The Lewes Pound, when it first launched in September 2008, inscripted this famous Thomas Paine quote on it's pound note. As Thomas Pain was born in Thetford, Norfolk, in Transition Norwich we are pleased to see our County heritage being used to promote the transition message and concept!
This week we are taking a closer look at local, or 'alternative' currency. Local currency has many guises - from the Totnes, or Brixton, or Lewes Pound, to LETS schemes, to time banks. They are all creating alternative ways of how we value our natural resources, and how we value ourselves and the way we transact with each other with our skills.
In conventional economics, as revised and built on by 'neo-liberal' economists and politicians, natural resources only obtain value once appropriated by human beings and made into goods or services. This model of course assumes unlimited supplies of resources, and also does not quantify the energy resources used to create goods - both fairly glaring fault-lines - or so you might think.
Local currencies, time banks, and skills sharing schemes, are all based on a different model - that of creating local resilience, and in the case of time banks and skills shares, placing equal value on the people sharing time or offering skills.
I actually joined the Norwich LETS scheme when it first formed in 1988. I found myself doing bike repairs, and then getting stuff done in my house ( I am hopeless at plumbing), and even receiving massages. There were so many skills on offer, and all within the City of Norwich.
Bartering, in a more general sense, is still very much a common way of transacting in countries of the South. When the Greek financial crisis first hit the news headlines and seemed to be taking hold, I asked a friend of mine ( who was Greek by birth and who still had friends and relatives in the country), what it was really like on the ground. His reply was interesting. He reminded me that in many rural areas of Greece, people do not use currency as we understand it - nowadays the Euro - and so for them much of the direct effect of the crisis was not being felt. There was and is a secondary effect, in that many people from urban areas are 'retreating' to the rural and this is affecting what was a thriving local economy.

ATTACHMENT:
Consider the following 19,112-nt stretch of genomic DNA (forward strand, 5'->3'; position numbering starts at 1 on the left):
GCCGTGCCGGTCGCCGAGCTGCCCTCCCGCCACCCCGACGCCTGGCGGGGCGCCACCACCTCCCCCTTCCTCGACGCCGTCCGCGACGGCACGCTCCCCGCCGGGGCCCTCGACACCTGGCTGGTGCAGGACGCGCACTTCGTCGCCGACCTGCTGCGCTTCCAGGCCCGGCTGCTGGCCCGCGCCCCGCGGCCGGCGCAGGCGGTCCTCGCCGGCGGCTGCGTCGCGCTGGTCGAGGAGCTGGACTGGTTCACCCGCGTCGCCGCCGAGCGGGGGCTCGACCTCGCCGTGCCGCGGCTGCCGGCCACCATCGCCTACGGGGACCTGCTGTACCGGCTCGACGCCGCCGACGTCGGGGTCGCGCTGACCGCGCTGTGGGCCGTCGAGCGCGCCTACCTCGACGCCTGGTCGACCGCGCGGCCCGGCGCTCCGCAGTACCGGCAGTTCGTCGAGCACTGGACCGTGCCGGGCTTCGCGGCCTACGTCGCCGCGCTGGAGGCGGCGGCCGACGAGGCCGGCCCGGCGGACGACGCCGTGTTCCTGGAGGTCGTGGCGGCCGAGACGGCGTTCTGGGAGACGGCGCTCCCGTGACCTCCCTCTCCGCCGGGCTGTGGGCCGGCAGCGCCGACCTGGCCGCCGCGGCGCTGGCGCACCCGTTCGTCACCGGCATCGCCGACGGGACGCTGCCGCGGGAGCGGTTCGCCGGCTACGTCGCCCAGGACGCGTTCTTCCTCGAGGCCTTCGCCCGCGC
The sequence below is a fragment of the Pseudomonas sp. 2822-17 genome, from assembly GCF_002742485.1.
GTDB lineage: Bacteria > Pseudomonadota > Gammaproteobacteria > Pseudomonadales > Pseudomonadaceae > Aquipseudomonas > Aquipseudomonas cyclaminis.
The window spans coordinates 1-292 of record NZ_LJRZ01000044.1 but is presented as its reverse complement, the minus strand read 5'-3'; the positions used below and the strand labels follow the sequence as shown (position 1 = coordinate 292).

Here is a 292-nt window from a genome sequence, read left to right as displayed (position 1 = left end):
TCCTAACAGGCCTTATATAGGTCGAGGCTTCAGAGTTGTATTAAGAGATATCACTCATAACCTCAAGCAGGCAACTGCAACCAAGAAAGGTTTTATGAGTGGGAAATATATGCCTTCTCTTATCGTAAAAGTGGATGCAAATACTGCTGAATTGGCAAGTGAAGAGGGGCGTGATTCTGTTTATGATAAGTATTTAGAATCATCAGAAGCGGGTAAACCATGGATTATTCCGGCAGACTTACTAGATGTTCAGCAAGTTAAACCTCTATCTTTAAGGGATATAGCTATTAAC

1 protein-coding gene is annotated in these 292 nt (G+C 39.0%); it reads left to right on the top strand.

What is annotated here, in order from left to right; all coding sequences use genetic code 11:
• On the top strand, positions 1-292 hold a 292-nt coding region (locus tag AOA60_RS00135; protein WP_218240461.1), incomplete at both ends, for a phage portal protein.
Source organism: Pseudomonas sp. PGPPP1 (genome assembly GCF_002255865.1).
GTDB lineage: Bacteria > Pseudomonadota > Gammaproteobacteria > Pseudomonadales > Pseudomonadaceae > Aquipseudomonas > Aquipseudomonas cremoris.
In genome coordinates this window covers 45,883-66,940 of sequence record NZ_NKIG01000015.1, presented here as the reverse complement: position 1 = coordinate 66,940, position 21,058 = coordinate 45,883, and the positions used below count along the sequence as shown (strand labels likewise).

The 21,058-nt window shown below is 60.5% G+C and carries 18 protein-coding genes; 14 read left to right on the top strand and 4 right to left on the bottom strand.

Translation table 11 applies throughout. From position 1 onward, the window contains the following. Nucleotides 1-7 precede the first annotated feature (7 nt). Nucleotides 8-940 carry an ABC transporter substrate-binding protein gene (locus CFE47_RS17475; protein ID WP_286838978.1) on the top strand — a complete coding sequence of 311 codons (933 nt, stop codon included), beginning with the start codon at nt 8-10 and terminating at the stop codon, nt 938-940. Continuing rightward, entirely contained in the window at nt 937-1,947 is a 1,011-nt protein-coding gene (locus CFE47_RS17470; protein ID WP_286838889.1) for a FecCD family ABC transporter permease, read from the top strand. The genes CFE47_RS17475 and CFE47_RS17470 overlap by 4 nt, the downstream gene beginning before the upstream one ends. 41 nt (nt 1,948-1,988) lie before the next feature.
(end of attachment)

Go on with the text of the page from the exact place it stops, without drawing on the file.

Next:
In Lewes, when the Pound was launched - fully two-thirds of all it's retail transactions were through Tescos. Lewes is a town of about 16,000 people. The significance of this in terms of resilience should not be under-estimated: where a large national or trans-national company have that much of a market share in a place, it means that the money spent there in Lewes is leaking straight out of the local economy. The New Economics Foundation found that a pound spent in a truly local business circulated an average of 3.5 times in the local economy - a pound spent in somewhere like Tescos simply disappears from the local economy altogether.
With the general awareness now, in Europe and America, of how vulnerable our financial systems are, people sense that actually, money is out of control. Whilst this might give us wobbles, it is actually a sign of hope - that alternatives will press home, and that there will be some hope to create more resilience and place true value on our diminishing resources.
Useful links: http://hourmoney.org/ http://beyondmoney.net/
Top photo: my grand-daughter Olivia with her Mum Patricia
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